- Clothing the Clergy: Virtue and Power in Medieval Europe, c. 800–1200 by Maureen C. Miller
This wonderfully researched and amply illustrated work plots the emergence of a distinct clerical garb between the ninth and the twelfth century. Weaving together historical descriptions, councils, and ritual admonition with the testimony of material culture, Miller successfully “explores clothing as an expressive language” (p. 9). The ideology behind the clothes provides important insight into the clergy’s aspirational identity.
Drawing upon conciliar legislation, papal decrees, and liturgy, chapter 1 traces the emergence of an apparel that both differentiates the clergy from the laity and articulates clerical hierarchy. It also anticipates an important change in emphasis: ninth-century legislators did little more than require clean and appropriate liturgical garb; their twelfth-century counterparts legislated against opulent street-wear, leading to the emergence of the cleric’s familiar cappa clausa. [End Page 908]
Chapter 2 examines the increasingly Christological symbolism of the fabrics, colors, and articles of clerical dress in liturgical commentaries. Such symbolism, intended to foster clerical spirituality, was particularly elaborated in periods of reform. Its spiritual implications are apparent in the evolving ordination rites and vesting prayers.
The third chapter turns to visual representations and material remains, demonstrating how early ambivalence to clerical ostentation gave way to increasingly sumptuous garments. In the late Carolingian period, this resulted in what Miller terms “the ornate style” (p. 3). Originating in Anglo-Saxon England, this style’s hallmark is the extensive use of embroidery and golden interwoven patterns on sumptuous fabrics. It corresponds to the enhanced governmental role of bishops, asserting equivalency with the rulers with whom they collaborated.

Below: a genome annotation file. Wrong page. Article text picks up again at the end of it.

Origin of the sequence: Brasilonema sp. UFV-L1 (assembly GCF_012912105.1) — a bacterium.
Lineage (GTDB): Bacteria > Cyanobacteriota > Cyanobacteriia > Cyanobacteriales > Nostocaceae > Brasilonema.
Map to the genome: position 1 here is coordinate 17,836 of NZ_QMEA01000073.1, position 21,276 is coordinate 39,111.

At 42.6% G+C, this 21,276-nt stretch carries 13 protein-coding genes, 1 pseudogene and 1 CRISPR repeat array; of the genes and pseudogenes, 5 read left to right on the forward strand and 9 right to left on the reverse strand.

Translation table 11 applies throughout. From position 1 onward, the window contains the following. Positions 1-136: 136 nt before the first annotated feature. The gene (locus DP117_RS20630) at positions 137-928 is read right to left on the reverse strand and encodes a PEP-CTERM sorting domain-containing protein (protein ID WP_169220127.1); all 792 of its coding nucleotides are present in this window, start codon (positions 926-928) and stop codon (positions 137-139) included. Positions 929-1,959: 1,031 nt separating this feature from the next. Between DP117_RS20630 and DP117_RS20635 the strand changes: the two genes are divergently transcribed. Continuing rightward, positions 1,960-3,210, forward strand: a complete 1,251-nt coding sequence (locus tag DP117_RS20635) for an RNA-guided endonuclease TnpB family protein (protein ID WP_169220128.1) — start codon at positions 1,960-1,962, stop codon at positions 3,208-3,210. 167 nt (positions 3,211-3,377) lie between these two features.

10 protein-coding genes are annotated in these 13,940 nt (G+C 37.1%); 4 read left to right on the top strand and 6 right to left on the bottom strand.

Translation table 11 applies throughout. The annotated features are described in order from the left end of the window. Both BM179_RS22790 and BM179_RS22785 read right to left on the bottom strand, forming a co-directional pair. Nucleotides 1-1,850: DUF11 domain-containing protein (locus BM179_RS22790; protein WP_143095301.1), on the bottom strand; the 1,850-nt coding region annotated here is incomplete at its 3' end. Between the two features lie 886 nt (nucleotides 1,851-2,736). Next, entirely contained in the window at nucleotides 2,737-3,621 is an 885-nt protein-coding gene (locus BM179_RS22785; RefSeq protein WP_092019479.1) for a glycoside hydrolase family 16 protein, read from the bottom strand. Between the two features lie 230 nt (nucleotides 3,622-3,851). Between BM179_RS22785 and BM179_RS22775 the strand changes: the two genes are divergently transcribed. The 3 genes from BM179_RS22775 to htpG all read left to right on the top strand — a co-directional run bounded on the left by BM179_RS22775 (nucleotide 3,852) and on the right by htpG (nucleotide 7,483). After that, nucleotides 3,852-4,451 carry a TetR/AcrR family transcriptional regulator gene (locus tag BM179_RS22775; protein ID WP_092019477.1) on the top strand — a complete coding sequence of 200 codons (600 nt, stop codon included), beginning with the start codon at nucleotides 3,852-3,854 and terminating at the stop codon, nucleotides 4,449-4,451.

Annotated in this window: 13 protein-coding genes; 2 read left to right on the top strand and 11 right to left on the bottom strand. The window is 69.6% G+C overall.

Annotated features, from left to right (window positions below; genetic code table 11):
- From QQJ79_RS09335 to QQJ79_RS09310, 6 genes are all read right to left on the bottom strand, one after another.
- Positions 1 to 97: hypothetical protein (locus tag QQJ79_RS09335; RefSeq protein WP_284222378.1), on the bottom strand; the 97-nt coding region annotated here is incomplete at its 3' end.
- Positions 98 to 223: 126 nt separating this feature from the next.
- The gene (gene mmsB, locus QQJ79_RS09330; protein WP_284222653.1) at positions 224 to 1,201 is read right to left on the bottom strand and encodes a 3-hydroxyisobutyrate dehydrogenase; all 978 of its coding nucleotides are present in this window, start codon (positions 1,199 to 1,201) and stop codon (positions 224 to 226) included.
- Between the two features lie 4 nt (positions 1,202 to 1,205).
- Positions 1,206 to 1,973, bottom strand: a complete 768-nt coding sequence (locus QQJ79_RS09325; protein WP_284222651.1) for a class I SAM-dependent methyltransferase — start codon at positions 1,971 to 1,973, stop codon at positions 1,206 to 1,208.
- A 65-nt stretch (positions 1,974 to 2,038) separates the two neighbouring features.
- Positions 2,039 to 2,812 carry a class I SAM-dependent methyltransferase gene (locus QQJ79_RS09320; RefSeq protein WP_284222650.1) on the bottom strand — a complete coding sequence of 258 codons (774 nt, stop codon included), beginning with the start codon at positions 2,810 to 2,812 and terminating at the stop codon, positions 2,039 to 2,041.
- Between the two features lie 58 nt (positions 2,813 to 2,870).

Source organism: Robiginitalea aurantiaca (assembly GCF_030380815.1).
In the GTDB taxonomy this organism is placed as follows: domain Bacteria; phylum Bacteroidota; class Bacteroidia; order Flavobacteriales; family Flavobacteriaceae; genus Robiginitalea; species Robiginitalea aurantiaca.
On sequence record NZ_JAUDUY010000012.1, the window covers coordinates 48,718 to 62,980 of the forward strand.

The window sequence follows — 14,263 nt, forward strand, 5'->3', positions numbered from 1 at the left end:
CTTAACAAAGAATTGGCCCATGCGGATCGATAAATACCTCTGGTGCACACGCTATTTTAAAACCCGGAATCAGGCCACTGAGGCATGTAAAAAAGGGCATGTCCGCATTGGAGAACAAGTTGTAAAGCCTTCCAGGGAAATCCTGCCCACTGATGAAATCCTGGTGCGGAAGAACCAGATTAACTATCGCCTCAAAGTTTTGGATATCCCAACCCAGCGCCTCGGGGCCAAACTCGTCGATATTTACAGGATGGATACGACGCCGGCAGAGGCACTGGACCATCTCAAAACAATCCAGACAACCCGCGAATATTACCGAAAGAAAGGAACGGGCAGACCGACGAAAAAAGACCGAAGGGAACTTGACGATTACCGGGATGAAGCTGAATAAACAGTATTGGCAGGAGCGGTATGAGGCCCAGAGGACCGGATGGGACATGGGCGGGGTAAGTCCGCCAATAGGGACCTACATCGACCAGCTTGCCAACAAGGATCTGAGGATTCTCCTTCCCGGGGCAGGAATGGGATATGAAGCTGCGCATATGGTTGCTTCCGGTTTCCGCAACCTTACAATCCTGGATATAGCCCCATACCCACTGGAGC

Chapter 4 highlights the women responsible for clerical clothing. Miller’s scrupulous examination of surviving garments demonstrates how women’s work with textiles afforded them the opportunity to handle and reset garments that had allegedly belonged to saints: “Such projects would have provided very rare moments of direct access to relics for women who were not even allowed to enter the sanctuary or approach the altar” (pp. 166–67). Tacit knowledge of these garments created an intimacy between these women and the priests for whom these garments were retrofitted, as did messages embroidered in hidden places.
The eleventh-century reform would recast the ornate style into an instrument of reform and assertion of ecclesiastical power (chapter 5). Female patronage was, once again, central to achieving these goals. Miller posits that the increased emphasis on vesting prayers would, through a process that cognitive scientists term “enclothed cognition,” enhance the cleric’s consciousness of his sacerdotal function (p. 188). The ornate style also served to differentiate between the various clerical hierarchies. The final chapter articulates how the clergy would use their new ascendancy to promote a concept of good lordship. This effort was, however, undercut by the reinvented ornate style, which brought down a maelstrom of criticism concerning clerical decadence.
This is an important book. No other work provides so painstaking and comprehensive an analysis of the evolution of clerical garb and its incumbent ideology. One might quibble with Miller’s tendency to put the most positive constructions on questions of agency and power, however. Although one strength of the book is the inclusion of women, at times the advantages they were described as accruing as purveyors of clerical finery seem exaggerated. Does an embroidered inscription endorsing a given prelate really point to “an important role for women, particularly women of means, in fostering reform” or suggest that “through their gifts of textiles, and other resources, women could decide what kinds of clerical piety and inspiration should be furthered”? (p. 171). The book also (perhaps understandably) tends to present the “power” expressed in clerical ostentation as intrinsic to the exercise of “virtue.” Yet, while it is probable that vesting prayers fostered clerical [End Page 909] piety, this could have been achieved with coarser fabrics more reflective of an apostolic lifestyle. In short, the apparent “shock and awe” of clerical garb could...